And we tell ourselves stories of our own lives. Each of us has his own life story, and it governs how we think about ourselves, how we act, how we relate to others. I’m a little Dutch boy born in South Dakota, raised in Denver, graduated from Denver Christian and Calvin College where I met the love of my life who gave me two fine sons and I became a minister, etc. That’s my story and I’m sticking to it.

In addition to our own little stories, we have these grand cultural stories, meta narratives that shape our whole society and give us a group identity. There’s the American story, or the Canadian story, or the story of our immigrant forebears. All of these stories are important, and many of them are helpful and good and even true.

But there are also stories that are insidious. They have the ring of truth in them and they seem helpful, but they are deeply false and ultimately harmful. Peter in 2:3 talks about stories that have been made up to exploit people. The Greek there is plastois logois, plastic stories, stories that are manufactured, fabricated, molded to reshape reality, and thus finally false. These plastic stories exploit people and take away their money or their dignity or their freedom or their lives.

A recent issue of the Wall Street Journal reminded me of one such story that dominated the 20th Century. The Journal had a major piece on the Hundredth Anniversary of the Communist Revolution in Russia. “Communism entered history as a ferocious yet idealistic condemnation of capitalism, promising a better world. Its adherents blamed capitalism for the miserable conditions that afflicted peasants and workers alike and for the prevalence of indentured and child labor. Communists saw the slaughter of WWI as the direct result of the rapacious competition among the great powers for overseas markets.”

So, the communists told a new story about class strife and economic equality and a workers’ paradise. But, writes the Journal, “a century of communism in power has made clear the human cost of a political program bent on overthrowing capitalism. The effort to eliminate markets and private property has brought about the death of 65 million people and has left country after country in economic ruin.”

There are other plastic stories out there. There is the sports story, not the story about how much fun and healthy sports can be, but the story that sports are the be all and end all of life, the story believed by young athletes who give their lives to sports success. And there’s the consumerist story, which claims that getting and spending and having is the meaning of life. And there are the plastic stories of the great world religions. And the anti-religious story of postmodern relativism, which tells us that there is no meaning to life, that we are all little specks of dust floating in an accidental universe, so we have to make our own meaning.

That’s the kind of thing Peter was talking about when he coined the term, “plastic stories.” All of them are partially true, alluring in their promise of happiness, and finally destructive of human life. And here’s why. In 2:1 Peter says that they are destructive because they deny the sovereign Lord who bought us. Many personal stories and all of these great cultural stories deny the centrality of Jesus, the Sovereign Lord of the Universe who bought us by his blood so that we belong to him body and soul, in life and in death.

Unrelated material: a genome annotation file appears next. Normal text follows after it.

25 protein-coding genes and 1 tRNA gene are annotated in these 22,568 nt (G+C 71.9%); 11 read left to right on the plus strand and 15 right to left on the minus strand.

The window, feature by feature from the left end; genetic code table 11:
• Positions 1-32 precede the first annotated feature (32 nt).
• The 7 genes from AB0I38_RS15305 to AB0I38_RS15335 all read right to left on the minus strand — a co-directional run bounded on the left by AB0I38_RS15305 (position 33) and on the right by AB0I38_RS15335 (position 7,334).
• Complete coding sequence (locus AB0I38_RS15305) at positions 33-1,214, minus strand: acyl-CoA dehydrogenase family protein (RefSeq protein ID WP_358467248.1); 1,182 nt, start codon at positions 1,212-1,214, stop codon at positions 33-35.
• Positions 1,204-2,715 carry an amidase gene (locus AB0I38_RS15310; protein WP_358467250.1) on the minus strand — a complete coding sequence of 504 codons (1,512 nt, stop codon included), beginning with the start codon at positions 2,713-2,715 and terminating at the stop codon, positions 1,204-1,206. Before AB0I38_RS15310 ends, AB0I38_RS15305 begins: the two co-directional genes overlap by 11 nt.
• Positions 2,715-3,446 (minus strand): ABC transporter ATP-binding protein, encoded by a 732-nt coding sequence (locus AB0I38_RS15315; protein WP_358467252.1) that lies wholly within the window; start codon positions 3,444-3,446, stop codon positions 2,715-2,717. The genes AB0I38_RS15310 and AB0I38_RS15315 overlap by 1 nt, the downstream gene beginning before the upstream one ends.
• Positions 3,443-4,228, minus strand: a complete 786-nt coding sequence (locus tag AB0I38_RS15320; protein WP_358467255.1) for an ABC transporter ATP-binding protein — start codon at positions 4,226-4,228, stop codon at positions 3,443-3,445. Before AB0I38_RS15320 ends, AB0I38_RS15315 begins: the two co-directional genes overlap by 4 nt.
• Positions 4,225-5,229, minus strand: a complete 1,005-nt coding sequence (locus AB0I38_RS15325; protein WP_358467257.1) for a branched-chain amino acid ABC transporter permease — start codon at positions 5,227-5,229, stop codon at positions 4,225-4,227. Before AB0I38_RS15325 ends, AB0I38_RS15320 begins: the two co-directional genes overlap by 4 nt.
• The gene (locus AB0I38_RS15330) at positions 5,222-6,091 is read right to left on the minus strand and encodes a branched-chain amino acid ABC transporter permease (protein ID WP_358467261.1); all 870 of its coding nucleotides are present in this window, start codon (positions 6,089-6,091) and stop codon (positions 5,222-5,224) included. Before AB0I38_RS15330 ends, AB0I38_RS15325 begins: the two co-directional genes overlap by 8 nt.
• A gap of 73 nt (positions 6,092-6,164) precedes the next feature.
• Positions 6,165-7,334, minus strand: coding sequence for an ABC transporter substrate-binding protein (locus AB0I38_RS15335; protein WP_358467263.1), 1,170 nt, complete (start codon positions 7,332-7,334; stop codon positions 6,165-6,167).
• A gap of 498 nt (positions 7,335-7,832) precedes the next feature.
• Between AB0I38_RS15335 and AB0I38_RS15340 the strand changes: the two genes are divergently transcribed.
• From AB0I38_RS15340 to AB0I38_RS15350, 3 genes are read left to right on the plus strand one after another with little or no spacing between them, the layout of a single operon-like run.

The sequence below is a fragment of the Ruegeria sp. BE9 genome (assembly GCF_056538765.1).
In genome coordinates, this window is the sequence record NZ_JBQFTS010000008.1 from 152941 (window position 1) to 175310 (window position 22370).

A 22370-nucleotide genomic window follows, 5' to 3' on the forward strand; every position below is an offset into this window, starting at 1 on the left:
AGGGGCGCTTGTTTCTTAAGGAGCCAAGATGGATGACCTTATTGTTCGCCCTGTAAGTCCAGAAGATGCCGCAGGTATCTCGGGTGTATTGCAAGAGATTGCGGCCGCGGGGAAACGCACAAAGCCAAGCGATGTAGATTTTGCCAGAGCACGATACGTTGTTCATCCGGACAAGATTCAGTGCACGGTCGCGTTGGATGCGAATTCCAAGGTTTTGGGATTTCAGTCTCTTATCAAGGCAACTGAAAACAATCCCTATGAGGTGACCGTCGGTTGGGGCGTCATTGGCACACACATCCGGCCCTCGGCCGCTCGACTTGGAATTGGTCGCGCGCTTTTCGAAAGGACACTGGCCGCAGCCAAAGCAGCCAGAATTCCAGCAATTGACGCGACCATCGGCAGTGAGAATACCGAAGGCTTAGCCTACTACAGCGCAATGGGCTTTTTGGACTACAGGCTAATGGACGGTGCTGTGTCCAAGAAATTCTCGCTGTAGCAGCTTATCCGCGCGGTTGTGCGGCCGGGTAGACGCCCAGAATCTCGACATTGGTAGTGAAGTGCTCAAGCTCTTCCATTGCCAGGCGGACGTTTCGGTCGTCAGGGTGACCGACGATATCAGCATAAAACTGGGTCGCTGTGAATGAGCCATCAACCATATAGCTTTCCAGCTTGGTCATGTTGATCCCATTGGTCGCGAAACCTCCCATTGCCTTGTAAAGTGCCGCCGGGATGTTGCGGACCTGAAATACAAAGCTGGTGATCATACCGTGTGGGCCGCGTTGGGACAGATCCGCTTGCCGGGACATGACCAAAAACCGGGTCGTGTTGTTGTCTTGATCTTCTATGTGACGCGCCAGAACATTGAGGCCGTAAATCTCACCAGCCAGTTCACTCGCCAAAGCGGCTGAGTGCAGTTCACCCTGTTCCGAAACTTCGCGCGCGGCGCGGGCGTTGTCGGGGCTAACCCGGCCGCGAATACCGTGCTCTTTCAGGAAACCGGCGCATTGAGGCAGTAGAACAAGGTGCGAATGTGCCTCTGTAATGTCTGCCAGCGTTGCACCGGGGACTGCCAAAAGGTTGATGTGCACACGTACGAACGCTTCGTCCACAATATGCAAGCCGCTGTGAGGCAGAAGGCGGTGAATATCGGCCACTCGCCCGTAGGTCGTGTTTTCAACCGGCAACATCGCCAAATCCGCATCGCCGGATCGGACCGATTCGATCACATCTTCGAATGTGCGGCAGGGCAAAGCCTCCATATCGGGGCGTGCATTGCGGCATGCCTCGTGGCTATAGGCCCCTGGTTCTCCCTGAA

That’s why old grandpa Peter is so determined to tell the story of Jesus. Rather than being a plastic story fabricated to reshape reality, it is the historic story that is rooted in reality. It is a story that is filled with integrity, true through and through. Here Peter focuses on one shining moment in that story, the event we know as the Transfiguration of Jesus. After walking with Jesus for almost three years, getting a full view of his genuine humanity and occasionally glimpsing his glory, Peter, James and John go up on a mountain with Jesus for a stunning Epiphany.

Imagine the scene. Jesus leads the disciples up this mountain, single file trudging up the steep. When they arrive, they are so tired that they begin to drift off to sleep. But they are roused by a spectacle that was burned into their memory. Something happened to Jesus; the Gospels used the word “transfigured” to describe it. The very human Jesus whom they knew so well was, well, changed in a spectacular way. His face shines like the sun. His clothes gleam with a blinding light like a bolt of lightning. Moses and Elijah, the classic representatives of God’s entire Old Testament revelation, are talking with Jesus. For one bright and shining moment Jesus humanity was overwhelmed by his divinity and his disciples see his divine glory.

It was, says Peter, a majestic sight. And, most important, God told a very short story that explained what they were looking at. As Peter puts it, the Majestic Glory spoke, saying, “This is my Son, whom I love; with him I am well pleased.” The three disciples were so overcome by that thunderous message that they fell to the ground. With typically impetuous zeal, Peter gushed that they should build shelters there to memorialize the experience, to put lightning in a bottle, to capture that moment of overwhelming glory. But, no, there would be no shrines, only the story.